Ukraine’s envoy told the council it was too late to speak about de-escalation, as the Russian war had begun. “There is no purgatory for war criminals, they go straight to hell, ambassador,” Sergiy Kyslytsya told Nebenzia.
Chinese foreign ministry spokesperson Hua Chunying refused to describe Russia’s military actions against Ukraine as an “invasion,” telling reporters
"You are using a typical Western media question method of using the word invasion.”
She also said China is closely monitoring the latest situation” and that “We call on all sides to exercise restraint to prevent the situation from getting out of control."
Israeli Foreign Minister Yair Lapid said Russia's attack on Ukraine was "a grave violation of the international order. Israel is a country well-versed in war. War is not the way to resolve conflicts," noting there was still a chance for a negotiated solution.
Peter Maurer, head of the International Committee of the Red Cross, urged all parties in the conflict to protect civilians. “ICRC teams are responding to urgent humanitarian needs and they must be able to continue their life-saving work,” he said.
Moldovan President Maia Sandu said Russia's attack on Ukraine is a "flagrant violation of international norms." She said, “There is an increase in traffic flow” at border crossing points with neighboring Ukraine, and she vowed her country would “help people who need our support.”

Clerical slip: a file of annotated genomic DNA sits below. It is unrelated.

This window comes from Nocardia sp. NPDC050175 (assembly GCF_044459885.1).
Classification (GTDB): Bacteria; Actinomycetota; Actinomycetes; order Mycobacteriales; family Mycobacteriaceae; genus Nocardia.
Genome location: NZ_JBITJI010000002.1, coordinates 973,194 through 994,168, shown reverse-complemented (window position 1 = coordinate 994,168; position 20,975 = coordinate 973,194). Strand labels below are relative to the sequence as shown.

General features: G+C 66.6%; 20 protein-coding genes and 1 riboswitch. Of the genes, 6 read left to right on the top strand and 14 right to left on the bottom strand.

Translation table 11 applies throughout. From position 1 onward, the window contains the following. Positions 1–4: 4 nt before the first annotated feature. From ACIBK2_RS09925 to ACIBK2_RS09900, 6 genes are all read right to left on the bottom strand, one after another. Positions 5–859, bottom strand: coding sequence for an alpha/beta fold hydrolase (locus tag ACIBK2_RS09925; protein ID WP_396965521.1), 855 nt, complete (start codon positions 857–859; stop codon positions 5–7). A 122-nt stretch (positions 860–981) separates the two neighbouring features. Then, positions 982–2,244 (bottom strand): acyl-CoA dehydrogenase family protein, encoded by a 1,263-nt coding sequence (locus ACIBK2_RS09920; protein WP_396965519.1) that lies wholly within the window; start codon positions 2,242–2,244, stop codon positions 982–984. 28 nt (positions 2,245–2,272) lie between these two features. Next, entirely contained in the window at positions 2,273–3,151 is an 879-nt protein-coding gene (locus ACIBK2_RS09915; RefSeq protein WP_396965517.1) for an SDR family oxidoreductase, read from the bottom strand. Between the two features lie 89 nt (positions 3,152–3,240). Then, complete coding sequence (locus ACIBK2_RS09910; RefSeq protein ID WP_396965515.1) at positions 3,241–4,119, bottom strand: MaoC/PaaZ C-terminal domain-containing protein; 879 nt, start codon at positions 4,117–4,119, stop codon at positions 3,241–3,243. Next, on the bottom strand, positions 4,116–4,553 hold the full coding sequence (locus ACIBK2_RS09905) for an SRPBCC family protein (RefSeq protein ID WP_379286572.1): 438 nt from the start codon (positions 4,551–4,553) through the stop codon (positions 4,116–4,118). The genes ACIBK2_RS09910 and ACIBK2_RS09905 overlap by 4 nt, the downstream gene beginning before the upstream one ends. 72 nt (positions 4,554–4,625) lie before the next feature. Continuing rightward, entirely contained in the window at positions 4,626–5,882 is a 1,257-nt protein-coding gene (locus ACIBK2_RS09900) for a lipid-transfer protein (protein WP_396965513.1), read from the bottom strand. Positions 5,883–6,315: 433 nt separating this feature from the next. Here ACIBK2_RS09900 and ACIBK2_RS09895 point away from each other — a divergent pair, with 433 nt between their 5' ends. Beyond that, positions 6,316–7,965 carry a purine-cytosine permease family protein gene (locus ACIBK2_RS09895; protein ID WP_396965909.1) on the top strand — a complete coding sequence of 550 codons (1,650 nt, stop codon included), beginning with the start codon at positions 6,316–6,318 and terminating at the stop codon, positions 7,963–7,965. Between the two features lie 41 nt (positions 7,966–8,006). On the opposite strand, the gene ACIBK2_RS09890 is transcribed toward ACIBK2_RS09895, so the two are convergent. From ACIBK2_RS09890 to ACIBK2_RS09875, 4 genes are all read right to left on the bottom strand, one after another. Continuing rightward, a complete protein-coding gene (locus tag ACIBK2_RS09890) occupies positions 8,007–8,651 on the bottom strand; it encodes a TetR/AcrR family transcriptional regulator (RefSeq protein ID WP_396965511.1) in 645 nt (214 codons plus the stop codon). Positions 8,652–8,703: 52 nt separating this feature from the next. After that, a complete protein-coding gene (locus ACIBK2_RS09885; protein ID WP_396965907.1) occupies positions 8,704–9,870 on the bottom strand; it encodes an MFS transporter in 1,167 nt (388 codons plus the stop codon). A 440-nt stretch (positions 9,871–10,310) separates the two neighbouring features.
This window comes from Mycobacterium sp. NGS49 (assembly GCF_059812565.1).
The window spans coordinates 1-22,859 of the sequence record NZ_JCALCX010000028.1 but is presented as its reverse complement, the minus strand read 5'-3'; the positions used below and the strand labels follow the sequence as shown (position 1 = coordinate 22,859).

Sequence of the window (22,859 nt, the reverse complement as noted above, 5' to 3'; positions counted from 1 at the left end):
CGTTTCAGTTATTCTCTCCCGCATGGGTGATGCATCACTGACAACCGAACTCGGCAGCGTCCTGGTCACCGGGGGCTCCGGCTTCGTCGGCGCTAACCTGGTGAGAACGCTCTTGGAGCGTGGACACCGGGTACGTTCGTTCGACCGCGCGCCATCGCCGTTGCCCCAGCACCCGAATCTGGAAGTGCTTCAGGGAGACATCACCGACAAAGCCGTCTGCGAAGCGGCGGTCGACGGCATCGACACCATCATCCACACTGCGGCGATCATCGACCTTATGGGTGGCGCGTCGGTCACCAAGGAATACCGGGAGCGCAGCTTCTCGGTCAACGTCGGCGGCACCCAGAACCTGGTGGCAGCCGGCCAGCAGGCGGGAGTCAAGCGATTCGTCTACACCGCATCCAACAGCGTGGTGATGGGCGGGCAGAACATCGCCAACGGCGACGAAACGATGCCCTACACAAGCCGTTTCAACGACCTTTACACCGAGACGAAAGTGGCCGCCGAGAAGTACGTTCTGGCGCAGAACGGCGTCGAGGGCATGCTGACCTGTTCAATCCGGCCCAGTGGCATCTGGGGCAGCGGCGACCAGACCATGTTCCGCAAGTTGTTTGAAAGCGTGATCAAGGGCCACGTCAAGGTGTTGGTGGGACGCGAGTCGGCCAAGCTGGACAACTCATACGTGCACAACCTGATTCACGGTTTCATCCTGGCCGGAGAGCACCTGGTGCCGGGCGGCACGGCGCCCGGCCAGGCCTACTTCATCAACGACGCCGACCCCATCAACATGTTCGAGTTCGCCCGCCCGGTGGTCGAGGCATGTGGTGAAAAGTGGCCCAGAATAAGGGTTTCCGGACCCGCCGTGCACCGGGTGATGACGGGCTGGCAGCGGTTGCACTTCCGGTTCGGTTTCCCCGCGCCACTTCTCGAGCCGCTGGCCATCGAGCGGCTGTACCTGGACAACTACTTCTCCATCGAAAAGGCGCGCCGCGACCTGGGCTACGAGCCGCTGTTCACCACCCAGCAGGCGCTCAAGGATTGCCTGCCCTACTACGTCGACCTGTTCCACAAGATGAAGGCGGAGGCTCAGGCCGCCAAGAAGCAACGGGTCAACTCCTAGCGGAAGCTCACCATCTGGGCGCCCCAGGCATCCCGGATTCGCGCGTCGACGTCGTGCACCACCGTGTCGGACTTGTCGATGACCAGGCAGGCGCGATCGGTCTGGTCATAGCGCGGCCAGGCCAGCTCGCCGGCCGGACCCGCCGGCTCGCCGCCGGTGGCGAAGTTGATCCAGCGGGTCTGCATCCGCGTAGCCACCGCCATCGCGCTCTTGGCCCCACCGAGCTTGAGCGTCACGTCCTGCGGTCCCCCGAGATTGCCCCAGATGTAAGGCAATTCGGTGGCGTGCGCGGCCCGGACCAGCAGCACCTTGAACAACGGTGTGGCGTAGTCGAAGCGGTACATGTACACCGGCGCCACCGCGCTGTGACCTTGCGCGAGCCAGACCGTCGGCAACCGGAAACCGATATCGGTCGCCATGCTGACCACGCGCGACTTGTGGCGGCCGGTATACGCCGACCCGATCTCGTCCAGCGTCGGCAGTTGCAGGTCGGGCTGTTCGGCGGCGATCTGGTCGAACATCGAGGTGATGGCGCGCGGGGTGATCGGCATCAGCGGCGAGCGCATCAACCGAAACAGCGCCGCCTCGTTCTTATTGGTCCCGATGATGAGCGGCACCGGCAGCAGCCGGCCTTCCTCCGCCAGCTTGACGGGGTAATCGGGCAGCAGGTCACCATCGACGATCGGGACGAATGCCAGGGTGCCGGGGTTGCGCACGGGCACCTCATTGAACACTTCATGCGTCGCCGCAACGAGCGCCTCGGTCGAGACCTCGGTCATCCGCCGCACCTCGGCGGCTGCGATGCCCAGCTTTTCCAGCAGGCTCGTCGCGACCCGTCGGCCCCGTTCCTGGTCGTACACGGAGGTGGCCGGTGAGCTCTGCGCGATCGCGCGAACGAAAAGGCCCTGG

Beatrice Fihn, executive director of the Nobel Peace Prize-winning International Campaign to Abolish Nuclear Weapons, said Putin’s threat to retaliate to anyone who may meddle in his invasion amounted to a threat to “launch a nuclear war.”
European Central Bank policymaker Yannis Stournaras said the war "is going to have a short-term inflationary effect, that prices will increase due to higher energy costs.” He added, "But in the medium to long term I think that the consequences will be deflationary through adverse trade effects."
Multiple U.S. lawmakers condemned Russia’s attack, including Senator Bob Menendez, chairman of the Senate Foreign Relations Committee, who said Putin’s decision was driven by "fear of allowing a neighboring independent, sovereign nation to pursue democracy and freedom."
Senator Marco Rubio, another Foreign Relations Committee member, said, “Ukraine is outgunned and outmanned. But they are brave and tough fighters, and as the world will soon learn, they have already inflicted damage on Russian invaders.”
White House correspondent Anita Powell, VOA U.N. correspondent Margaret Besheer, Pentagon correspondent Carla Babb, State Department Bureau Chief Nike Ching, VOA refugee correspondent Heather Murdock in Slovyansk and Jamie Dettmer in Kyiv contributed to this report. Some information for this report came from The Associated Press, Agence France-Presse and Reuters.